At a special breakfast Saturday morning, Moede and Killebrew also will talk about Harmon’s life and the Twins greats Nita has gotten to know through her marriage to Harmon. For more, see the column on page 4.
However, Friday and Saturday nights, she will share her personal testimony.
“I will give my testimony of my life and how I came to Christ early on,” Nita says. “I wanted to be with Jesus all the time. I’ll go through all of that and bring it up to where I’m with Harmon.
“God led me to him.”
Speakers with local ties
Moede, Killebrew and Windom native Pastor Rick Frederickson of Springfield United Methodist Church will speak both evenings.
On Friday night, guest speakers will include Windom residents Dan Ortmann and Jack Kelly. Another former Windom resident Franz Boelter also will speak Friday.
On Saturday evening, more local residents — Babe Crowell, Loretta Jackson and Phil Anderson, all of Windom — will share messages of hope and inspiration.
More music in 2018
Music has been a huge part of past events and will be again in 2018.
Leading the music will be Dustin Stevens of Windom on piano and Barney Wall of Mt. Lake on autoharp.
“Dustin is going to do a tribute to Pat Fisher on Friday night, which will be a pretty special time for all of us,” Moede says, of the phenomenal pianist who dided in Janaury. “Pat not only played the piano for us, but was one of the leaders in putting the whole event together for us.
“Dustin said he is blessed to do that because he looked to Pat as a mentor.”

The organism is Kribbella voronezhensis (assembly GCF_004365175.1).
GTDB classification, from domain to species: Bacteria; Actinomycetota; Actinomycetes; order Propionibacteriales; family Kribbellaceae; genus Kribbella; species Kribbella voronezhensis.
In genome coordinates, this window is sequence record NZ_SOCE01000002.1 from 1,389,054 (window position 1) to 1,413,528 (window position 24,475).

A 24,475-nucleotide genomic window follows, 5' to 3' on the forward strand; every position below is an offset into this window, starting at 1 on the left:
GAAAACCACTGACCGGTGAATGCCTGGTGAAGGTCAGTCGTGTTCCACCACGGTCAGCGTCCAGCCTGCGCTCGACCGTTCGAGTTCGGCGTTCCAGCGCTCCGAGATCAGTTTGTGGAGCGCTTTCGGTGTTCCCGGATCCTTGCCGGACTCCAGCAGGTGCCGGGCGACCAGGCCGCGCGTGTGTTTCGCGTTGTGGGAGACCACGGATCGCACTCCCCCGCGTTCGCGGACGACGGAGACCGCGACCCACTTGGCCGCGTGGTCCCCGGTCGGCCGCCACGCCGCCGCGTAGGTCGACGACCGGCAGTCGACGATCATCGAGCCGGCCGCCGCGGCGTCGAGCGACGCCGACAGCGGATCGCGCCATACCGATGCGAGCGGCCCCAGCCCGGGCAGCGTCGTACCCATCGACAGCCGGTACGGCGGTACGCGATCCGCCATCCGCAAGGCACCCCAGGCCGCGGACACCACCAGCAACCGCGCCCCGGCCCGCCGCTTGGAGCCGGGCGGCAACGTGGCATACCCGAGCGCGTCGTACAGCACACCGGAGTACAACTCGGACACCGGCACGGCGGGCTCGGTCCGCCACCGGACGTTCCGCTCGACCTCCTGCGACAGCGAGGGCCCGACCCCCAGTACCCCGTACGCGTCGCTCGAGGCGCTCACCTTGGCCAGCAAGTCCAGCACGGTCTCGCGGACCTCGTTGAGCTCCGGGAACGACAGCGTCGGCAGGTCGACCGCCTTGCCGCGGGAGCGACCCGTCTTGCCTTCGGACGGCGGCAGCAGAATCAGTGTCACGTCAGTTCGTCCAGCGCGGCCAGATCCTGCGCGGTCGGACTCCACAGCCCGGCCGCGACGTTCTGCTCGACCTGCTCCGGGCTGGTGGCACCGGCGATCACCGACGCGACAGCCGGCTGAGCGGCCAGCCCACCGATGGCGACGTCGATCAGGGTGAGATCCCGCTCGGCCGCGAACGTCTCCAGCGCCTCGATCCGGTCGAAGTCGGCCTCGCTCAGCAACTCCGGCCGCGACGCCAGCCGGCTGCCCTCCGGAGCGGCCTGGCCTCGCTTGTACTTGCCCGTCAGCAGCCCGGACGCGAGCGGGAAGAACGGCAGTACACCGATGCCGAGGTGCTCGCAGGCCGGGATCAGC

Joining them will be Shari Johnson and Tracy Miller from West Virginia. Johnson, who sings and plays the guitar and violin, has shared her talents at the past two events, while Miller, a singer, songwriter and musician, is making her first appearance in Windom.
They, as well as Killebrew, are coming to Windom from great distances for one purpose.
“They’re purpose in coming to Windom is to show their love of Jesus and show that love to the Windom people,” Moede says. “Shari and Tracy will do that so wonderfully through their music.”
Johnson has a small ministry similar to Moede’s FGGAM.
However, those attending can expect even more music, including a little congregational singing.
“Shari and Dustin want to do that and that will be a tremendous blessing,” Moede says.
Prayer is key
Moede emphasizes that these spiritual events are built around one very key ingredient — prayer.
“When I closed things up at last year’s event, people didn’t move,” Moede says. “What they wanted is prayer. So, I went down into the audience and prayed with people.
“So, that’s a big part of what we’re doing both nights. To close out the night we’ll be praying for people, taking their prayer requests, praying over them and ministering to them. That’s a huge part of what we’re going to do.”
And he’s bringing a special prayer warrior to open both evenings in prayer.
“Clara Nelson is 92 years old, written letters to people to come to the House of Hope and handed out flyers. She’s been a prayer warrior for all these years. Health-permitting she’ll be there both nights to open us up in prayer,” Moede concludes.
All the activity happens Friday and Saturday evenings at BARC, or more appropriately, the “House of Hope.”